The need to address biodiversity as a key element of sustainable development in the post-2015 period has been widely recognised. Sustainable wildlife management provide continuous ecosystem services and income, and contributes to the reduction of poverty. It is the sound management of wildlife species to sustain their populations and habitats over time, taking into account the socioeconomic needs of human populations.

The Collaborative Partnership on Sustainable Wildlife Management comprises 14 international organizations, with a Secretariat hosted by the Food and Agriculture Organization of the United Nations (FAO). The CPW’s work plan on substantive mandates and programmes includes improving wildlife management through raising awareness and advocating sustainable practices for wildlife for food security and livelihoods, human wildlife conflict and illegal/unsustainable hunting.

At its fourth meeting, CPW partners updated their work plan. One key activity is the development of a Bushmeat Sourcebook. This publication, prepared primarily by the Center for International Forestry Research (CIFOR), provides a better understanding of how bushmeat relates to broader socio-economic and conservation issues.

A side event hosted by the CPW, “Wildlife Management in a Landscape Perspective: enhancing biodiversity conservation and supporting livelihoods,” held 13 October 2014, highlighted practical work carried out by CPW members – including the launch of its first joint product and a fact sheet on Sustainable Wildlife Management and Biodiversity. The fact sheet describes key components of wildlife management that can provide incentives to conserve biodiversity.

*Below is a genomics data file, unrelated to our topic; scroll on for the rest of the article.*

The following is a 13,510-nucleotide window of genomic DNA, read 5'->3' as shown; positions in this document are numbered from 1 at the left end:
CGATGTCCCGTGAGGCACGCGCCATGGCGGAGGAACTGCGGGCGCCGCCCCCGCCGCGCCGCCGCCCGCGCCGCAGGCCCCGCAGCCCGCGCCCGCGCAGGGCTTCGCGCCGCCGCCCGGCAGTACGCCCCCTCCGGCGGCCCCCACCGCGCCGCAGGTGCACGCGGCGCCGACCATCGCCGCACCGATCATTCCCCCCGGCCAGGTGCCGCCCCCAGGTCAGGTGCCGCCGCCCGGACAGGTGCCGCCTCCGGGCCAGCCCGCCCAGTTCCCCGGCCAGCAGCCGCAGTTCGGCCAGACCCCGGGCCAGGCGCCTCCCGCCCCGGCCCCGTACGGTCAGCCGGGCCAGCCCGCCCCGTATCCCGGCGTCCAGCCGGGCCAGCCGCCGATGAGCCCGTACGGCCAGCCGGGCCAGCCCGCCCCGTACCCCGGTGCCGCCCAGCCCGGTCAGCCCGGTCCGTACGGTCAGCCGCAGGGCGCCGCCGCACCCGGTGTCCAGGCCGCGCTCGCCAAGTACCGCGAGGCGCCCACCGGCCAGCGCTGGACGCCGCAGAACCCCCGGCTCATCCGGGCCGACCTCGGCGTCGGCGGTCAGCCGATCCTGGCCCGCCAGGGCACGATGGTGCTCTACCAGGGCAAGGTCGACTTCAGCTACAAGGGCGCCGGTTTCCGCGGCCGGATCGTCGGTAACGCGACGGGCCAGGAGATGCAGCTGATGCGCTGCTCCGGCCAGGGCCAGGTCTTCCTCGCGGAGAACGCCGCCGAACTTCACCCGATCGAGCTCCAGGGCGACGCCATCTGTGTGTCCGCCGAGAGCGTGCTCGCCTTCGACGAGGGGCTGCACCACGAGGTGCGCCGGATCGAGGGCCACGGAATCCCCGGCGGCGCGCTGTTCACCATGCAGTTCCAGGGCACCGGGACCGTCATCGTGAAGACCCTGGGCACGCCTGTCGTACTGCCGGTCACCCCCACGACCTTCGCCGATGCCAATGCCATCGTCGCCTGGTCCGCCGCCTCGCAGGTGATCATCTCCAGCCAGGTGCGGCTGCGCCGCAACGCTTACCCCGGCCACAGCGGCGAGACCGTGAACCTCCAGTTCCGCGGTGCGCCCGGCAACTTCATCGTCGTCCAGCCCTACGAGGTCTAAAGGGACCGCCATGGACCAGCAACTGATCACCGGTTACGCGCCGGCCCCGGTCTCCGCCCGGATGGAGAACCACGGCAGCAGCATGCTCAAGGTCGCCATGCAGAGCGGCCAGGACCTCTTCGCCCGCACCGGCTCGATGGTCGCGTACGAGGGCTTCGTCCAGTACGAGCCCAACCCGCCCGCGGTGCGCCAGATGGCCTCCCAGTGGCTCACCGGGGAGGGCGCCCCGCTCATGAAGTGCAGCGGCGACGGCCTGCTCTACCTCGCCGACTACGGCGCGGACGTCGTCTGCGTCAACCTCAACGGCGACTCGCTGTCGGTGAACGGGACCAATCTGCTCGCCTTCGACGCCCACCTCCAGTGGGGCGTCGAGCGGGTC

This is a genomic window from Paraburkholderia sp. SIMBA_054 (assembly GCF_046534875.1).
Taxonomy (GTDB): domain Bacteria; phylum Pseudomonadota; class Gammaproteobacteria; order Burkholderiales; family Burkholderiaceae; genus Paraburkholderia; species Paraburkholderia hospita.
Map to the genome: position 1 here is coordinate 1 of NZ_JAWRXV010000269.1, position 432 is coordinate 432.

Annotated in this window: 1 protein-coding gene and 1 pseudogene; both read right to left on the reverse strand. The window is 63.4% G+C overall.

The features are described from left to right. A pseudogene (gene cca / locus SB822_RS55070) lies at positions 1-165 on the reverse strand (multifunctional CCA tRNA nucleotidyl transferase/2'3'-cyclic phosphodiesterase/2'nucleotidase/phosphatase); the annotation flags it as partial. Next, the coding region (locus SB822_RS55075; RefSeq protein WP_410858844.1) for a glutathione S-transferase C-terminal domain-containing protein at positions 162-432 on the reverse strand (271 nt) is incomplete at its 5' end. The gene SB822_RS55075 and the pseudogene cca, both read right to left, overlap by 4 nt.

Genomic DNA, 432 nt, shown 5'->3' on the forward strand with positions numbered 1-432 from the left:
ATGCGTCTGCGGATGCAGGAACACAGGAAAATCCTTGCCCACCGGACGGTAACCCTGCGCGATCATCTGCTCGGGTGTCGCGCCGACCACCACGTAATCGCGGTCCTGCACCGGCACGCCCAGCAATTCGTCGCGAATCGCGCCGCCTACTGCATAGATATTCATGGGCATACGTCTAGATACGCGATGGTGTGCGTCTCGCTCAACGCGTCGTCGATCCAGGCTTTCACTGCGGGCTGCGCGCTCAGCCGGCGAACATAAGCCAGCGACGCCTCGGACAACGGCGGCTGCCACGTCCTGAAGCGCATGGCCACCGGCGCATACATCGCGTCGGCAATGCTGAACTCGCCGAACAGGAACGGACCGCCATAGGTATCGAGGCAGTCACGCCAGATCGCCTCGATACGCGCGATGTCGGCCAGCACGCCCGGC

As part of its next phase of activities, the CPW is developing a project proposal, to be co-funded by the Global Environment Facility, titled “Criteria and Indicators for sustainable wildlife management: a key step towards a global certification system.” Geared towards improving the social, economic, and environmental benefits derived from sustainable wildlife management, countries interested in being a pilot country to test the framework are welcome to contact the Secretariat.


According to State Council Leading Group Office for Poverty Alleviation and Development, China has become the first developing country to reduce its population living in poverty by half. Similarly, Tibet autonomous region in China's southwest is the region with highest poverty rate but the region has reduced poverty from 34.42 percent of its total rural and pastoral population in 2010 to 18.73 per cent in 2013, lifting about 370,000 people out of poverty, according to China Daily. 
October 17


Mulberry farming is flourishing in Assam, northern India which has replaced the age-old traditional methods. This has resulted after a promotional mulberry farming programme implemented by the Sate Sericulture Department at a cluster level in the areas where people used to follow the traditional method of farming. The programme included training along with technical support.
October 15


According to the district forest office of Dang, western Nepal there are altogether 507 district community forest, of which 38 forest has been registered for storing and selling forest carbon. A research conducted by Plan Vivo Foundation has stated that the forests spread in area of 9,670 ha stores around 12,834 metric tons of carbon every year which costs between $6-$15 in the international market. The 38 community forest user groups have formed a carbon fund in the VDC level by depositing more than NPR. 400,000 by each of them.
October 17